Oracle API Platform Cloud Service – Installation Steps of Gateway Node

In this blog I am going to document the Oracle API Platform Gateway Node (Version : 18.1.3) Installation steps which is one of the critical components of API Platform Cloud Service.

Oracle provides API Platform Cloud Service as a foundation product for API Management that comprises the Full API Lifecycle, encompassing the complete API Design & Documentation, API Security, Discovery & Consumption, Monetization, and Analysis etc.

Oracle API Platform comprises 3 major components as stated below to serve specific purpose-

Management Portal – This is used to create and manage APIs, deploy APIs to gateways, and manage gateways, and create and manage applications. You can also manage and Deploy APIs and manage gateways with the REST API.

Developer Portal – Application developers subscribe to APIs and get the necessary information to invoke them from this portal.

Gateway Node  – This is the security and access control run-time layer for APIs. Each API is deployed to a gateway node from the Management Portal or via the REST API.

In addition to above, Oracle also offer Oracle Apiary to quickly design, prototype, document and test APIs.

Below is the high level architecture diagram of API Platform.

Further down in this blog we will be discussing only one highlighted component API Gateway installation steps as it’s very critical component to process run-time load of APIs. To know more about API Platform CS and Gateway node please refer this link

Below the high level steps Involve to setup the Gateway node

  • Create a logical Gateway
  • Download Gateway Node Installer
  • Modify gateway-props.json file
  • Validate system requirement of Gateway node installer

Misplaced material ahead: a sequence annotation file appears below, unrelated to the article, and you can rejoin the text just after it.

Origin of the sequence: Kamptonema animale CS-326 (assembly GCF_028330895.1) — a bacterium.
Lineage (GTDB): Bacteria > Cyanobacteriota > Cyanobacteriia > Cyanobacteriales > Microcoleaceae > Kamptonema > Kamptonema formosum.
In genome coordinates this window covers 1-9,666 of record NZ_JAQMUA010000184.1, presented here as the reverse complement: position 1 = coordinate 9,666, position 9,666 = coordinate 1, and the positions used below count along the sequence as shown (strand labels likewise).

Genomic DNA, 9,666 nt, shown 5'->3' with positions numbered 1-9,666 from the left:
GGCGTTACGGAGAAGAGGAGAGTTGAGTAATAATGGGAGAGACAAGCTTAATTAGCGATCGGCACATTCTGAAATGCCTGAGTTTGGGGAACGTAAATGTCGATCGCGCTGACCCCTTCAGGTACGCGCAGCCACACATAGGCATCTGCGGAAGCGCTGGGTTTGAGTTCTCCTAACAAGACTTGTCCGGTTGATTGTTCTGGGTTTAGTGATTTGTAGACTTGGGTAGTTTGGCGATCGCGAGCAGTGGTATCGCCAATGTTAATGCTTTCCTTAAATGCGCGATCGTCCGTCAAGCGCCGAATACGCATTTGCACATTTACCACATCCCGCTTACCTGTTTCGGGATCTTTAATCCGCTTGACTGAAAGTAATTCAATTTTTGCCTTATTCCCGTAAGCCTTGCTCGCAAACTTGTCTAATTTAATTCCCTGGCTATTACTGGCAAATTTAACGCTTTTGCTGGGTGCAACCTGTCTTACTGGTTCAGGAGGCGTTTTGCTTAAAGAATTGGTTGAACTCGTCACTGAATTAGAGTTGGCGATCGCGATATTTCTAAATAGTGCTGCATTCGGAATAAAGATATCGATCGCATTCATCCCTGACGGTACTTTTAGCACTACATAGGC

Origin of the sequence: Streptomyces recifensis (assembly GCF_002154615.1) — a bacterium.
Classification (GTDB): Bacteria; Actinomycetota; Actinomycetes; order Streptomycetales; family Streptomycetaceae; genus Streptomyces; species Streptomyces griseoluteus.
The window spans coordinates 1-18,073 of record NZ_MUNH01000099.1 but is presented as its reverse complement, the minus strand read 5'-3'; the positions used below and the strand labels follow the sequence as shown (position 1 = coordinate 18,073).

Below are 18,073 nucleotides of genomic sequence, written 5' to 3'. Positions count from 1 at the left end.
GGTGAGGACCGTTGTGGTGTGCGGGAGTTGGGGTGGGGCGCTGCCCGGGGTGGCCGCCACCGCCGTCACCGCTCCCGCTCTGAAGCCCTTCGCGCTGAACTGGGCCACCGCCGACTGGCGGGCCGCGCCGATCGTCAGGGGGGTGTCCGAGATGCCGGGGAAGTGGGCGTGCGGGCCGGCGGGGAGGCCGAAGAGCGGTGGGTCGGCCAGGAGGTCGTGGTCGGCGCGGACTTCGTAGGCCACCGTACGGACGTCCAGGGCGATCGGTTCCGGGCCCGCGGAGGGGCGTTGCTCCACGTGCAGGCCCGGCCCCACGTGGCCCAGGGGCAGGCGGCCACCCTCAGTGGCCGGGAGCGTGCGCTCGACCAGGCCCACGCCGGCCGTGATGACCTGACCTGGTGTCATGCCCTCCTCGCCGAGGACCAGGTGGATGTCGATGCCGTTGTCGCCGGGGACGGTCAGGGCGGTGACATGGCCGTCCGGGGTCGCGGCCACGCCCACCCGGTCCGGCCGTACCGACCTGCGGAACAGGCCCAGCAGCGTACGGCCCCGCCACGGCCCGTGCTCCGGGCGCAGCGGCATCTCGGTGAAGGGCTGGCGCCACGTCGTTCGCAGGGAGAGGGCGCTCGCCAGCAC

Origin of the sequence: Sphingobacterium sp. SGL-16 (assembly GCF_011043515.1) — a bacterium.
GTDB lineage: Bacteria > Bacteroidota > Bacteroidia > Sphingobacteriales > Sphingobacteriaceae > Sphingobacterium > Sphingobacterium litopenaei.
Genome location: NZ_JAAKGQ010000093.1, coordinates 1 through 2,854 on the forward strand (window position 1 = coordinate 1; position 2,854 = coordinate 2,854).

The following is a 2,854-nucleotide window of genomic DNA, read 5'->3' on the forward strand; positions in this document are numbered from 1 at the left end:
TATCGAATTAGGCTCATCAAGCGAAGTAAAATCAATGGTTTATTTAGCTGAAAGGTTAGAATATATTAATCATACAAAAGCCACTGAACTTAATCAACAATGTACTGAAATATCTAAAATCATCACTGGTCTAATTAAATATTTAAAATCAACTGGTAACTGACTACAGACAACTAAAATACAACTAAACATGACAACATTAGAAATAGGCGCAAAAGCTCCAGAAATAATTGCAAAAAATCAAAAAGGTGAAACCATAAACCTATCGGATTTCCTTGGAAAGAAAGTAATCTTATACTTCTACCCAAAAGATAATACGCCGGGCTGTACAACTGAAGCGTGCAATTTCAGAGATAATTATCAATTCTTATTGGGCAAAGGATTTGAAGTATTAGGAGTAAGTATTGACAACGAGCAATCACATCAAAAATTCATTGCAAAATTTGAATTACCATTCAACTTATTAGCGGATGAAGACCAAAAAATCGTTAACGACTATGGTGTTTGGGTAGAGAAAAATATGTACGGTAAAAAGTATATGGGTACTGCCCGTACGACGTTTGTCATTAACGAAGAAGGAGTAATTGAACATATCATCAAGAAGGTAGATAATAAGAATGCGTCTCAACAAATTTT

• Create Gateway Manager and Gateway Runtime users
  • Install JDK and Setup JAVA_HOME, PATH environment variable
  • Understanding of Log file and location
  • Execute APIGateway script with Install action
  • Execute APIGateway script with Install configure
  • Execute APIGateway script with Install start
  • Execute APIGateway script with Install join
  • Approve the join request
  • Conclusion

Create a logical gateway-

A Logical Gateway (called a Gateway in the Management Portal user interface) is a JSON object that defines what its registered Gateway Nodes should look like. A gateway node is the physical gateway run-time installation. Gateway nodes can be installed on-premises or in the cloud. Logical gateways and gateway nodes have a one to many relationship: many gateway nodes can register to one logical gateway, but a gateway node can register to only one logical gateway. Each gateway node polls the management service at configurable intervals to retrieve the logical gateway definition it registers to. The gateway node is updated to match the logical gateway definition. Because you deploy APIs to logical gateways, and not to gateway nodes, all nodes registered to a gateway have the same APIs deployed with the same policies applied.

Login to your management portal instance e.g. https://hostname:port/apiplatform/public/login.jsp, click on left hand side menu bar >> Gateway >> Create Gateway